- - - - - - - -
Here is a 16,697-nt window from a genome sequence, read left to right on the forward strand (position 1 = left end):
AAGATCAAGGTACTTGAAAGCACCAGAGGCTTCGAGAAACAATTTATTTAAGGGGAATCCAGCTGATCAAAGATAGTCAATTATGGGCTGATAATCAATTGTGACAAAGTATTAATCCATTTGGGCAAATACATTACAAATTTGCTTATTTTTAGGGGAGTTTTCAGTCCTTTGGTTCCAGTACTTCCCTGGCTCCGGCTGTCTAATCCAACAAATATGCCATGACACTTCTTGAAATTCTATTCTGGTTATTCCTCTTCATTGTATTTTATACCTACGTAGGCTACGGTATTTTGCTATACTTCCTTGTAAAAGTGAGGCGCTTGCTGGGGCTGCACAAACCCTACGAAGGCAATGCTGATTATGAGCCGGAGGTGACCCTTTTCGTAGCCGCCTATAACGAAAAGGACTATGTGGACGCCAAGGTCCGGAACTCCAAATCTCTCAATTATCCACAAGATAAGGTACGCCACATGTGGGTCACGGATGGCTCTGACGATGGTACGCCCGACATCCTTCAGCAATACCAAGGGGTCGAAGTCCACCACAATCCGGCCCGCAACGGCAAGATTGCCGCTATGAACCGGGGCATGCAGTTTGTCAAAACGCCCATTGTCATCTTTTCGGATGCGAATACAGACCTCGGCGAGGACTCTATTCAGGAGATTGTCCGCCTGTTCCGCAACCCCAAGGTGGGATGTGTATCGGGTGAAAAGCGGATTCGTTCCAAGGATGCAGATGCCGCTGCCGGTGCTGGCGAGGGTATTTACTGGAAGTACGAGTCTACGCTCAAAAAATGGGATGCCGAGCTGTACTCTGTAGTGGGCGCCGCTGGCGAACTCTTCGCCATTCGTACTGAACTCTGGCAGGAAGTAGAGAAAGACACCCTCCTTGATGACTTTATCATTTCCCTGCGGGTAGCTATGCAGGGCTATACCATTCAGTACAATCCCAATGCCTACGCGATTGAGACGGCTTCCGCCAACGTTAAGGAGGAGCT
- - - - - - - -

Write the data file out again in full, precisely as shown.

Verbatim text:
Here is a 16,697-nt window from a genome sequence, read left to right on the forward strand (position 1 = left end):
AAGATCAAGGTACTTGAAAGCACCAGAGGCTTCGAGAAACAATTTATTTAAGGGGAATCCAGCTGATCAAAGATAGTCAATTATGGGCTGATAATCAATTGTGACAAAGTATTAATCCATTTGGGCAAATACATTACAAATTTGCTTATTTTTAGGGGAGTTTTCAGTCCTTTGGTTCCAGTACTTCCCTGGCTCCGGCTGTCTAATCCAACAAATATGCCATGACACTTCTTGAAATTCTATTCTGGTTATTCCTCTTCATTGTATTTTATACCTACGTAGGCTACGGTATTTTGCTATACTTCCTTGTAAAAGTGAGGCGCTTGCTGGGGCTGCACAAACCCTACGAAGGCAATGCTGATTATGAGCCGGAGGTGACCCTTTTCGTAGCCGCCTATAACGAAAAGGACTATGTGGACGCCAAGGTCCGGAACTCCAAATCTCTCAATTATCCACAAGATAAGGTACGCCACATGTGGGTCACGGATGGCTCTGACGATGGTACGCCCGACATCCTTCAGCAATACCAAGGGGTCGAAGTCCACCACAATCCGGCCCGCAACGGCAAGATTGCCGCTATGAACCGGGGCATGCAGTTTGTCAAAACGCCCATTGTCATCTTTTCGGATGCGAATACAGACCTCGGCGAGGACTCTATTCAGGAGATTGTCCGCCTGTTCCGCAACCCCAAGGTGGGATGTGTATCGGGTGAAAAGCGGATTCGTTCCAAGGATGCAGATGCCGCTGCCGGTGCTGGCGAGGGTATTTACTGGAAGTACGAGTCTACGCTCAAAAAATGGGATGCCGAGCTGTACTCTGTAGTGGGCGCCGCTGGCGAACTCTTCGCCATTCGTACTGAACTCTGGCAGGAAGTAGAGAAAGACACCCTCCTTGATGACTTTATCATTTCCCTGCGGGTAGCTATGCAGGGCTATACCATTCAGTACAATCCCAATGCCTACGCGATTGAGACGGCTTCCGCCAACGTTAAGGAGGAGCT